Name: Constance C.R. White
Job Title: Consulting Editor at OZY
What does your current job entail? Is there such a thing as a typical day?
Constance C.R. White: Currently I’m a consulting editor with OZY and my job entails writing stories, recruiting writers and developing concepts. A typical workday first includes reporting. It might be doing a formal or informal interview or write-up on any number of things. It also involves checking a lot of emails and going to meetings of different kinds. I might also be out at events or speaking about any given number of topics, like OZY or recruiting.
What is the best part of your job?
CW: I love to read, so I think the best part of the job for me is reading about what’s going on and reading good stories. To do my job, I have to know what’s happening and I have to read a lot, whether it’s reading what’s on OZY or reading about what our competitors are doing. It can even be just reading to learn more about the world and what would make a good story.
What has been the most surreal moment of your career thus far?
CW: One was when I was consulting on a project and I had the opportunity to meet and work with Laila Ali. I was very impressed by her, but what was surreal about it was thinking about how far I had come that I had the opportunity to work with the daughter of someone whom I consider to be one of the greatest Americans of the last century.
Muhammad Ali is someone that so many of us admire; he was more than a sports hero, and he’s revered around the world for his courage and for being at the top of his game. And it was so surreal to me to meet his daughter who just seems so much like him. It was just so surreal to me.
What do you look for when considering hiring someone?
CW: The first thing I look at is matching the job skills to the job at hand. So that seems pretty obvious, but it’s helpful for people to know and to indicate when applying for a position.
The second thing I look for is potential. It’s obviously hard to judge someone in an interview setting, especially if you don’t know that person well or at all, but there are a few touchstones to look at. First, I look at the work someone’s done before. Has that person had internships? Has he or she volunteered? When someone says [he or she is] interested in a particular industry, you look to see if there’s evidence of that. Additionally, has the applicant done research [on his or her own] to display in an interview setting? Do the applicant really know about this business?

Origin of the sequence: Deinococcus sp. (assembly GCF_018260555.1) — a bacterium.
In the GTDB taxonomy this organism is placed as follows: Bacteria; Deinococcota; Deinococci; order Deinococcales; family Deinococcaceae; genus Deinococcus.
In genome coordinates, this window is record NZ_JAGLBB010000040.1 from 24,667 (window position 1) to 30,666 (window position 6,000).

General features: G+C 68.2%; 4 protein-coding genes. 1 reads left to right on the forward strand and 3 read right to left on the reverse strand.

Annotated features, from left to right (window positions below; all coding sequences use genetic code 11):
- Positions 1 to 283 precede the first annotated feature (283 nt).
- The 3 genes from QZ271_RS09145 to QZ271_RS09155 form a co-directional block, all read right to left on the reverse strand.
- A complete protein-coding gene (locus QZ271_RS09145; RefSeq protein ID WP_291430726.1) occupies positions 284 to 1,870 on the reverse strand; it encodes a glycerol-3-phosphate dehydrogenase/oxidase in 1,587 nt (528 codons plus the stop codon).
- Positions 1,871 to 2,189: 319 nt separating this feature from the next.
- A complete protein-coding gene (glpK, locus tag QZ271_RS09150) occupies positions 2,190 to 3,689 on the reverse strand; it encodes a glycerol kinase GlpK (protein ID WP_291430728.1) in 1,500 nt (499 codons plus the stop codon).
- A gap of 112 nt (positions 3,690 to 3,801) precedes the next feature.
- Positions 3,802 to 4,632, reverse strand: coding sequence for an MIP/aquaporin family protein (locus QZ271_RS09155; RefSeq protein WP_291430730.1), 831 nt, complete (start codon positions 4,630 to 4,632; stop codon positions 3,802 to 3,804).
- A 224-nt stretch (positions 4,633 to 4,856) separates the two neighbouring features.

Next, does the person has to have an interest in the company [he or she] is applying to? Can an applicant speak to what is great about the company and what can improve?
Finally, I look for personal character. Is this someone who is going to work hard, be a team player, and have enthusiasm for the job at hand?
What advice would you give to a 20-something with similar aspirations?
CW: I’m a big believer in internships, so I very much would recommend that college women get internships in journalism. If you’re early in your career, try to work part-time or freelance at the very least. You really give yourself a leg up with the competition if you have experience, and you get to show that you’re truly interested in the industry.
Second, make sure you can read and write well. It sounds obvious, but if you’re going into journalism, whether you’re writing on the Internet or editing a newspaper, good reading and writing are still essential. They’re cornerstones of what we do. You’re called to multitask when you’re a journalist, so it really helps to know what you’re doing.
The other thing I would say is that it’s important to be well versed in social media. Nowadays you want to be involved with it, even if you become a senior executive. Doing it now helps you know what’s going on, and it helps you promote your work.